The ongoing theme of this site is the possibility and practical-mindedness of much of local-level America, at just the moment when national-level politics have become so bitter and dysfunctional.
But of course cities exist within states and regions, and states and regions are subject to national policy and international trends. Here are two illustrations, from opposite sides of the country, of the way national policies of the moment are affecting local efforts we’ve chronicled over the years. One is from the rich farmland of California; the other, from a challenged city in industrial Pennsylvania.
Almonds and Walnuts in California: Five years ago, Deb Fallows and I made the first of what became many visits to the farming town of Winters, California. The first time we went, it was to see whether a plein air arts festival we’d heard about in this small town could really have the effect some local patriots had claimed.
On later visits, we talked with farmers, schoolteachers, founders of a newspaper, restaurateurs, and others about how the town was trying to use its commuting-range proximity to Davis and Sacramento (on the east) and the San Francisco Bay Area (on the west) as an economic benefit, while retaining its identity as a farm town rather than a bedroom or boutique community. Our most recent visit was late last month, when we joined a celebration for the launch of the Yolo County Library Foundation. (Deb had written about the library’s role in the town, in a chapter of Our Towns.)
We also wanted to hear, on this trip, about the farming economy. Practically anything will grow (if irrigated) in California’s incredibly fertile Central Valley. For this part of the valley, the most economically valuable crops in recent years have been walnuts and almonds, for which there is huge demand around the world.
When we first visited five years ago, the main question for the area’s nut-tree farmers, and for California’s agricultural economy as a whole, was whether the state’s drought-ravaged water supplies could support such commercially valuable but water-intensive crops.
We talked with scientists, environmentalists, regulators, and farmers about the effect of climate change and water supplies on America’s most agriculturally productive state. In Our Towns, I described one walnut farmer who was trying a radically sustainable approach. A sample:
Russ Lester, a nut-tree farmer, was born in the 1950s in a part of the state then famous for its fruit and nut orchards, and now known as the Silicon Valley.
“The Santa Clara valley, where we had our farms, was known for its incredible prunes and apricots and cherries, and was called ‘The Valley of Hearts Delight,’ ” he told us, when we visited him and his daughter on their walnut farm outside Winters. “Obviously that’s all changed—it kind of looks like L.A. now.”
Lester is a stockily built, balding man with an inviting smile, who wore blue jeans, running shoes, and a California surf-shop T-shirt as he walked us through the orchards.
With the money from [a sale of family orchards in Silicon Valley], the Lesters moved north, to the Winters area. In 1979 Russ Lester and his wife, Kathy, in their midtwenties, bought sixty-eight acres of neglected orchard that they began replanting with walnut trees.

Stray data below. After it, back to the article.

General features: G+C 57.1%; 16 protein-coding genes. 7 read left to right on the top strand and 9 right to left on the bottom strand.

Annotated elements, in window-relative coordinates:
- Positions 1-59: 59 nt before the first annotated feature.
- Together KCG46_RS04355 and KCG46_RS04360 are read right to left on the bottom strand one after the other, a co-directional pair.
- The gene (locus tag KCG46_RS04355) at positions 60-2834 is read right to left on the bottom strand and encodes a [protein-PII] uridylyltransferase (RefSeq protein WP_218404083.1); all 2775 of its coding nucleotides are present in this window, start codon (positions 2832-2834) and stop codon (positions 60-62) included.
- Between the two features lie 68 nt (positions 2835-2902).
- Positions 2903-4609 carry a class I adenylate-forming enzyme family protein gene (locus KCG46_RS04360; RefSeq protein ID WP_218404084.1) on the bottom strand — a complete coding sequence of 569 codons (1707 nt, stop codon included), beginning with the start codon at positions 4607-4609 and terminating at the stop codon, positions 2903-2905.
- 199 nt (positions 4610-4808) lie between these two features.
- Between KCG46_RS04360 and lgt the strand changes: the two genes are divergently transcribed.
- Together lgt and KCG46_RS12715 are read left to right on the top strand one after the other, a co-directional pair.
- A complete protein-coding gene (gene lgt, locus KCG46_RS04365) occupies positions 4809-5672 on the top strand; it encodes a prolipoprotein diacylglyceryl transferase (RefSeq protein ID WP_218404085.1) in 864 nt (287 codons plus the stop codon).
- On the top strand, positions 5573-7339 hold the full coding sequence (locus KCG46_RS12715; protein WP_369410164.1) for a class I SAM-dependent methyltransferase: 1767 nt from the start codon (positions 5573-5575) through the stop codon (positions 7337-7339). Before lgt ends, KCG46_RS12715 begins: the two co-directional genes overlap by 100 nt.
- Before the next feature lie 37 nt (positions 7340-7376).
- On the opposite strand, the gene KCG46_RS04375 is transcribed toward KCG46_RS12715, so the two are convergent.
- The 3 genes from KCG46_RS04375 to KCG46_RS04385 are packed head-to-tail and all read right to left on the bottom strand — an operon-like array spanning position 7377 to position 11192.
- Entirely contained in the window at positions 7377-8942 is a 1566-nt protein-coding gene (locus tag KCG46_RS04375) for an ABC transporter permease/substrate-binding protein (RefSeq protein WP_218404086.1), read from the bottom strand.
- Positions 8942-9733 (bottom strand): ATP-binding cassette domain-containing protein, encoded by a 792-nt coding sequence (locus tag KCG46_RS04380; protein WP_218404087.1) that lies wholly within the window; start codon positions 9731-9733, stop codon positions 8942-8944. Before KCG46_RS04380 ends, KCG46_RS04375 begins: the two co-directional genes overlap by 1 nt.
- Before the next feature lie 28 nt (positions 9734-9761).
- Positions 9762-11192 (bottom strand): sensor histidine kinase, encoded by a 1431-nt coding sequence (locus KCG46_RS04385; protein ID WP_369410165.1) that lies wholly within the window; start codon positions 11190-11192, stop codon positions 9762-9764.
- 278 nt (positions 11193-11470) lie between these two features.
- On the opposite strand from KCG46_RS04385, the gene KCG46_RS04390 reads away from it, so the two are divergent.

The resulting operation, known as Dixon Ridge Farms and now covering more than 1,400 acres, attracts visitors from around the world and has been honored by the California state government for its commitment to sustainability in use of energy, water, chemicals, and other components.
“My definition of sustainable farming means that we should be able to keep on doing what we’re doing today, producing good healthy food, pretty much forever. We try to limit the inputs from off-farm, and limit our impact on the environment.”
For water use, the Lester approach involves not tilling the ground between the trees but instead planting legumes and clover. The resulting two-foot-high cover crop, plus walnut shell mulch (and twigs and pruned branches), reduces evaporation.
Water is applied through an unusual irrigation system that utilizes low pressure, rotary sprinklers suspended from hoses snaked through the trees, a process that minimizes waste and allows the cover crop to grow over the entire surface.
While many walnut and almond growers pull out and replant their trees roughly every 25 years, “We have trees that are over 110 years old,” Lester said. “With the shorter cycles, it’s like walnuts on steroids—they produce a lot, and then they peter out, as you would if you were on steroids. You have to rip them out. But if you manage them correctly, they can grow for a long, long time and still produce an excellent crop. And you’re sequestering a lot of carbon in the trees themselves, creating a stable, healthy environment for various critters.”
We saw Lester and some other growers on this recent visit. At least for now, the water situation in California is radically different than it was a few years ago. Starting in 2011, the state had several straight years of record-low rainfall and snowpack. By 2013, nearly all of California was officially in drought conditions. The past two years have been the reverse: nonstop rains, heavy snowpack, replenished reservoirs, and farmland threatened more widely by floodwaters than by drought.